Cecil: Yes. It was tough to write a scene like that for many reasons. At first it was a bigger incident, and then Jim and I had a long conversation about it, and he thought maybe that it should be a smaller incident. I, myself was in an IRA bombing when I was a very young girl, and I think it was harder for me to write something that was closer to my own personal experience because it frightened me. But I think Jim was totally right by suggesting it be a smaller incident, it makes it much more personal for Jane and her family. It is the reason why Jane feels that it is her mission to make the world surprising and beautiful through art, rather than surprising and terrible like what happened to her.
JK: What was your high school experience like? Did any of it make it into the book?
Cecil: I went to the LaGuardia High School of the Arts in NYC. Yes. The FAME school. If you don’t know what FAME is, may I kindly suggest you rent it? It’s a pretty awesome film. Basically, half the day we would do our art, in my case, Theater, and the other half of the day we would do academics. It was great to be in a school where your art was your priority and everyone else was dead serious about being some kind of artist or living an artistic life. Notable class mates were Jennifer Aniston (no explanation needed), Chastity Bono (Sonny and Cher’s daughter), Eagle Eye Cherry (a musician), and Erez Yakin (Silent City / The Remarkable Worlds of Professor Phineas B. Fuddle – who I had a crush on when he sat next to me in Geometry class and he introduced me to the Dark Knight). In the class two years above me were David Herman (Office Space – who I had a ginormo crush on) and Dean Haspiel (who I didn’t know at all, but I probably thought was a cool senior). That said, Theater Jane is the character that probably is the closest to my own High School experience. But then again, it was “all art, all the time” in High School for me and my friends, so while my friends and I didn’t do any art attacks, we definitely shared the Jane’s point of view about making the world beautiful through artistic expression.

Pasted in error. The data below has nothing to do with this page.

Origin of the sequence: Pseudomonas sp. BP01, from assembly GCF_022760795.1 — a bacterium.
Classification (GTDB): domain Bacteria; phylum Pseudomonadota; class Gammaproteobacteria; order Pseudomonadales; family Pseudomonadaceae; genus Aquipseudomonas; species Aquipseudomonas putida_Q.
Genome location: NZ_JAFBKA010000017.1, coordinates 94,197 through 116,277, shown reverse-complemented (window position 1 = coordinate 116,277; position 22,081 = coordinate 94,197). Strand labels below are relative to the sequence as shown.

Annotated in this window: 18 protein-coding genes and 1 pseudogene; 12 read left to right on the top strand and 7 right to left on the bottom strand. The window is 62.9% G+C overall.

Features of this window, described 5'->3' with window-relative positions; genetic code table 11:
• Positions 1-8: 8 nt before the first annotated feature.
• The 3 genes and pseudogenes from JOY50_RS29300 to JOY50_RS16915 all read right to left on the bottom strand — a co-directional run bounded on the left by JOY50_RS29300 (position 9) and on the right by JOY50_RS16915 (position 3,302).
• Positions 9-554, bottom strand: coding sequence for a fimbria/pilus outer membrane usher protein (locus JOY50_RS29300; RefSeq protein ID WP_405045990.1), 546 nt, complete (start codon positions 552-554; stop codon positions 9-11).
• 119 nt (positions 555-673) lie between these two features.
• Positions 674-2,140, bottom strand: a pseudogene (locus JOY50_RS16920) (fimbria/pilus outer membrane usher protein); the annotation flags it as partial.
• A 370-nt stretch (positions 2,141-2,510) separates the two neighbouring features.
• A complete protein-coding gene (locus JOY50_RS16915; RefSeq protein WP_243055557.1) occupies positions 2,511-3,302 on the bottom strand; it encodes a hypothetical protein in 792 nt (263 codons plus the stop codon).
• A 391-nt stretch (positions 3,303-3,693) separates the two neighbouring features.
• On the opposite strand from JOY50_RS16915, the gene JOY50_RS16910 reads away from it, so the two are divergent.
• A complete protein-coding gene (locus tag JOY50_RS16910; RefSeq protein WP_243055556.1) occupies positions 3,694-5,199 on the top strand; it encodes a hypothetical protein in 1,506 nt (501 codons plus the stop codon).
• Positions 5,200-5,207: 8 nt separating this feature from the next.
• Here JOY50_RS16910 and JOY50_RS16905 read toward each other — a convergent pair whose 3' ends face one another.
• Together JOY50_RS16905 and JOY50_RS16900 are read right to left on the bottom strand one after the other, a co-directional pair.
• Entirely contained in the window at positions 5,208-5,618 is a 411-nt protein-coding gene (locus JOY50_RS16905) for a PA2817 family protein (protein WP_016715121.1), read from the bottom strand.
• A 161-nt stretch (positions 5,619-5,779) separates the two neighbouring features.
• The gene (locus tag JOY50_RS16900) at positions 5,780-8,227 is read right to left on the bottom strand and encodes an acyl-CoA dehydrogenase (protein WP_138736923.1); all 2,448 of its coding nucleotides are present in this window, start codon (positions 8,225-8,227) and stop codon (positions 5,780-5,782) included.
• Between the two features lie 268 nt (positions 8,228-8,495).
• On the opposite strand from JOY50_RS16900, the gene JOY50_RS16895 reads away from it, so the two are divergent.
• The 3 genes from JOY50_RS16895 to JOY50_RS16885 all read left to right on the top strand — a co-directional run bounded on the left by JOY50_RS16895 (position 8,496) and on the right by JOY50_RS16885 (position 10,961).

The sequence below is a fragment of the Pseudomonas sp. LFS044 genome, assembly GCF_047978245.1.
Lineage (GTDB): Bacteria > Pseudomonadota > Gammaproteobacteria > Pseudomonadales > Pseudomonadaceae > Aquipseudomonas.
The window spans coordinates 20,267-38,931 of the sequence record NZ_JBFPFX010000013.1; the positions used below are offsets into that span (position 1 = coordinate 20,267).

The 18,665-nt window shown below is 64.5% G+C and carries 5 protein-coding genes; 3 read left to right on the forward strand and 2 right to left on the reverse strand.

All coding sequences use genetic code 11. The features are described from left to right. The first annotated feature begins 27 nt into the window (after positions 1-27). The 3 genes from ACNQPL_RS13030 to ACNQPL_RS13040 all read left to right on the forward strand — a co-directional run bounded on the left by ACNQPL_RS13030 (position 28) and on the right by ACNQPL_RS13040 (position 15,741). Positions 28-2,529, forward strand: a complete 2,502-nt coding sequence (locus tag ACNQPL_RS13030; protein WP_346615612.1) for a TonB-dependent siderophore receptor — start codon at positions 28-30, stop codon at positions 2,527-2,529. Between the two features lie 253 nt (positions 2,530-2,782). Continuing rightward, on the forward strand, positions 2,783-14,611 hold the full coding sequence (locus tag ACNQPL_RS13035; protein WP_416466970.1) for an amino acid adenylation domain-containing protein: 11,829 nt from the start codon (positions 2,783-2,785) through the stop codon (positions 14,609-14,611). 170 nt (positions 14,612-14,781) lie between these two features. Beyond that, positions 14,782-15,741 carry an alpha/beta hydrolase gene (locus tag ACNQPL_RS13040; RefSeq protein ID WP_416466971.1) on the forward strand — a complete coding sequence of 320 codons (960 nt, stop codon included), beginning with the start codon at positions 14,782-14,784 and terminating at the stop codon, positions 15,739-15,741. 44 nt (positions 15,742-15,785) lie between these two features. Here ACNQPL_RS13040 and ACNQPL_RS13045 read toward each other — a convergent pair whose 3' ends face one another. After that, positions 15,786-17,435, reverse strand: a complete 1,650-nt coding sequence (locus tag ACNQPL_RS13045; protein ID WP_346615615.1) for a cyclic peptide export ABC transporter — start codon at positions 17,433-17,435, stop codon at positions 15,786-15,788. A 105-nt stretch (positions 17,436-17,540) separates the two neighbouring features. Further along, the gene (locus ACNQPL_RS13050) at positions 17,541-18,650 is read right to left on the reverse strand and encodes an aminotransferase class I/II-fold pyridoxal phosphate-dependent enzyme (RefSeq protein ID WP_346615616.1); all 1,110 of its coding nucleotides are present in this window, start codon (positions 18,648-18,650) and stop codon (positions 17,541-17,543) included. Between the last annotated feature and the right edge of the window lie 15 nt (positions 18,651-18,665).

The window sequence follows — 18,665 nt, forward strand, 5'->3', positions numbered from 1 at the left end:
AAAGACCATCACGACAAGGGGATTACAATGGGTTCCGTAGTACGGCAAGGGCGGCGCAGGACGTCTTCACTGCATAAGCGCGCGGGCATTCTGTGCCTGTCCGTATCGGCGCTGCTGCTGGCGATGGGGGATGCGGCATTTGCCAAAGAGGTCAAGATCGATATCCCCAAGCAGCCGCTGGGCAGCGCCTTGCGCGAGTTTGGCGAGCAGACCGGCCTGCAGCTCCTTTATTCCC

JK: What do you find are the main differences between prose and comics? Was it difficult to make the transition from writing your own novels to working with an artist – the very talented Jim Rugg – on Plain Janes?
Cecil: The difference is that in a prose novel, you have the fluidity of words that can create movement. You aren’t constrained by the panels to move your narrative forward. That was a hard thing for me to figure out at first, how to make the story move forward when I had to come up with visual cues to do that but I felt boxed in by the panels. Also, there are less words! And pictures! I just read an article somewhere where another person who writes novels who is now writing comic books said something like he figured out that his job was to make the text as interesting as possible for the artist to draw. I agree.
I wrote for Jim Rugg, I tried to make it interesting for him. I ADORE JIM RUGG!!!! The great thing about writing a comic is that you can see exactly what the characters look like, so you know immediately what would ring true for that character to do or say, which I think is so neat. I loved collaborating with Jim, and he had my back and taught me how to “see” so I could tell the story in what was a new form for me.
JK: Speaking of Jim Rugg, what did you think of Street Angel? And what did he bring to The Plain Janes?